What no one will say when a cop gets killed is that this death is collateral damage in the trillion dollar failed war on drugs and its twin, mass incarceration.  In New York City what this means is 95% of the inmates in New York City jails are African American or Latino, while these two groups make up only about half the city’s population. A majority of those in NYC’s jails are there for low-level drug offenses like marijuana and these, too, are racially biased. U.S. government surveys have consistently found that whites use drugs, including marijuana, at higher rates than do African Americans and Latinos. Nonetheless, the NYPD arrests whites for drug possession at much lower rates than it arrests African Americans or Latinos, according to research by Professor Harry Levine. Mass incarceration and the war on drugs that fuels it, are part of the engine of white supremacy in NYC and the nation as a whole.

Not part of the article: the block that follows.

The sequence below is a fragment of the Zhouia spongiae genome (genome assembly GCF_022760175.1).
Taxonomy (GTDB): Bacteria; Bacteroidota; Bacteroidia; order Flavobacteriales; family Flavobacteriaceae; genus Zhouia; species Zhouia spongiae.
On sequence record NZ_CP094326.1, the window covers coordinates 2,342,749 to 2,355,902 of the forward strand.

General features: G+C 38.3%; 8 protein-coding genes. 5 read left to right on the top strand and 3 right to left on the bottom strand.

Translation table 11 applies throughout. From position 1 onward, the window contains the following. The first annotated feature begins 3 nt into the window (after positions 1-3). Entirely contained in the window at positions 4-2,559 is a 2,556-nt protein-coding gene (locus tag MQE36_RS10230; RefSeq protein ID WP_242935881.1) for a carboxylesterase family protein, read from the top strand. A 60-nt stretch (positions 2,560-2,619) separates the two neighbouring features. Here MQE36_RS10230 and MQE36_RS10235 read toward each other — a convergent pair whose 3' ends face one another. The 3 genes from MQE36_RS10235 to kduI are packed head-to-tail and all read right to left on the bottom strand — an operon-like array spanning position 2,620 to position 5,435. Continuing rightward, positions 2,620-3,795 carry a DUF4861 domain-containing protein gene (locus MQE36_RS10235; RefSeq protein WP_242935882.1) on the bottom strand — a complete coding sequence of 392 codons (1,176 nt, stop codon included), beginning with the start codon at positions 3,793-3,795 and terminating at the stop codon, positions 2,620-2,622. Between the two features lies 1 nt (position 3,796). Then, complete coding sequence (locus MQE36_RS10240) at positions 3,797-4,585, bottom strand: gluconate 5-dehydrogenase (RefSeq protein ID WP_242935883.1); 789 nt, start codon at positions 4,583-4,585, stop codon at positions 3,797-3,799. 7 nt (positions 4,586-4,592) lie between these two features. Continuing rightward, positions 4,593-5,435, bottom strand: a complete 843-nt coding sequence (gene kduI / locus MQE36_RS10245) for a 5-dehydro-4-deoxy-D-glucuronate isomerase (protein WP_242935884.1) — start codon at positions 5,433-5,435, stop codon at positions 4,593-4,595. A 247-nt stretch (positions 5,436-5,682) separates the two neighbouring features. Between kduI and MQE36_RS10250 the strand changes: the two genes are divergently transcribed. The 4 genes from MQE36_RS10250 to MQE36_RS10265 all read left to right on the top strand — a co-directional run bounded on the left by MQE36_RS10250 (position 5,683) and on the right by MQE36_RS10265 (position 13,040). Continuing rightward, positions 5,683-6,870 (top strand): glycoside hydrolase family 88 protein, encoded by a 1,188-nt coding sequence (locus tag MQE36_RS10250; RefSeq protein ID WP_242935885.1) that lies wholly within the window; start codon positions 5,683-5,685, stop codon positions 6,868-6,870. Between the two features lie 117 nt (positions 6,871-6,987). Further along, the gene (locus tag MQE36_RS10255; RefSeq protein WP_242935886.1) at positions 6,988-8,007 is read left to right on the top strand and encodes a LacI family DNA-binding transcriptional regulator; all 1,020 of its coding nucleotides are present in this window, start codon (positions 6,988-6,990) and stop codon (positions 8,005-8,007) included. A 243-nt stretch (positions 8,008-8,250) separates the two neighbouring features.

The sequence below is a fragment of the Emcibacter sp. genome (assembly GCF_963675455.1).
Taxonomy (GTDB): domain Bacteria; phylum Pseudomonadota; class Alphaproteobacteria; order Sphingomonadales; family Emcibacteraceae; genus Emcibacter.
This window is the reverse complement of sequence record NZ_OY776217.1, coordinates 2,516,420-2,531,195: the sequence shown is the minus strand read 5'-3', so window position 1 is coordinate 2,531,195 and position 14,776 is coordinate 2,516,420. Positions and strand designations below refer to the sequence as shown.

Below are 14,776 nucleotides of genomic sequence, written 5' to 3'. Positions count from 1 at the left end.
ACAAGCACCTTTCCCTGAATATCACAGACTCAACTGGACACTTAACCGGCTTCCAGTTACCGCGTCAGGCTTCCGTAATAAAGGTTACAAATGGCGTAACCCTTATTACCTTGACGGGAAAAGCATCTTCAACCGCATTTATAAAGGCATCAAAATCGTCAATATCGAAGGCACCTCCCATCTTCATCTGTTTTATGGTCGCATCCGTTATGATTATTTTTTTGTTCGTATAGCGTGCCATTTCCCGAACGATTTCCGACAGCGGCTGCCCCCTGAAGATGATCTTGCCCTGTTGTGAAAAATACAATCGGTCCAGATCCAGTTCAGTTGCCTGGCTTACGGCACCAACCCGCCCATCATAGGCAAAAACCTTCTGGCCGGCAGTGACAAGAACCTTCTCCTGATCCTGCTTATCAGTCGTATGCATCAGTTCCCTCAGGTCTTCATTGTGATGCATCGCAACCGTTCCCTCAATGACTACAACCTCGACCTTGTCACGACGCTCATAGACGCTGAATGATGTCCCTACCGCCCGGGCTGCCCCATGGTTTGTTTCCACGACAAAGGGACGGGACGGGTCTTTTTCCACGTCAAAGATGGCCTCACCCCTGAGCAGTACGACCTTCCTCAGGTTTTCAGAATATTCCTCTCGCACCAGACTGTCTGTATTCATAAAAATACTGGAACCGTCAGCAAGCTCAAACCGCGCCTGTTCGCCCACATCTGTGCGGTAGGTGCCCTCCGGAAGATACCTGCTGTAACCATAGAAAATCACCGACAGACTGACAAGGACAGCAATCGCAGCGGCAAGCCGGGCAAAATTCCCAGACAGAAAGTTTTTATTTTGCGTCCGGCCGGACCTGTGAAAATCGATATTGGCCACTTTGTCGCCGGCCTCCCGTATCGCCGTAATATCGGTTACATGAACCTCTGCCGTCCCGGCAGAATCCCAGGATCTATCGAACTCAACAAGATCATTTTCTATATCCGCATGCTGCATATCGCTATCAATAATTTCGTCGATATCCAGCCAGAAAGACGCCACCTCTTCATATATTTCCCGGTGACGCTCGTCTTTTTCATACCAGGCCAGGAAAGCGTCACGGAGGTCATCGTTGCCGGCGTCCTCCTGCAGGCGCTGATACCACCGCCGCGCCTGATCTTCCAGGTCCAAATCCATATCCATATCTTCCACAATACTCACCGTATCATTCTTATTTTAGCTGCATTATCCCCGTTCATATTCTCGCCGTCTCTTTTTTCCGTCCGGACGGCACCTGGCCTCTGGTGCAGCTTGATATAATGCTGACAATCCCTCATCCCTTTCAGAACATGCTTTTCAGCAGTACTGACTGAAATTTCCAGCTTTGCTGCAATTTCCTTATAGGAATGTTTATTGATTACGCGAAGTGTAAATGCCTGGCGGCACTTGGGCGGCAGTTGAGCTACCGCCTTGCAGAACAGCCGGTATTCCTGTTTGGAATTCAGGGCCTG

Tyrone Howard was a man with low-level drug charges who was being forced out of public housing because of those charges.  Randolph Holder was assigned to patrol public housing. A key part of his job was patrolling public housing for people with drugs or on outstanding warrants for drug offenses. Both men were cogs in the machinery of the drug war. If we want fewer cops killed on duty, we must stop the senseless pursuit of people for use, possession or sale of drugs, and tying every other human right – including housing – to those draconian laws.

What no one will say is that Tyrone Howard’s life has ended now in a social death in our gulag of prisons as much as the physical life of Randolph Holder has ended in death.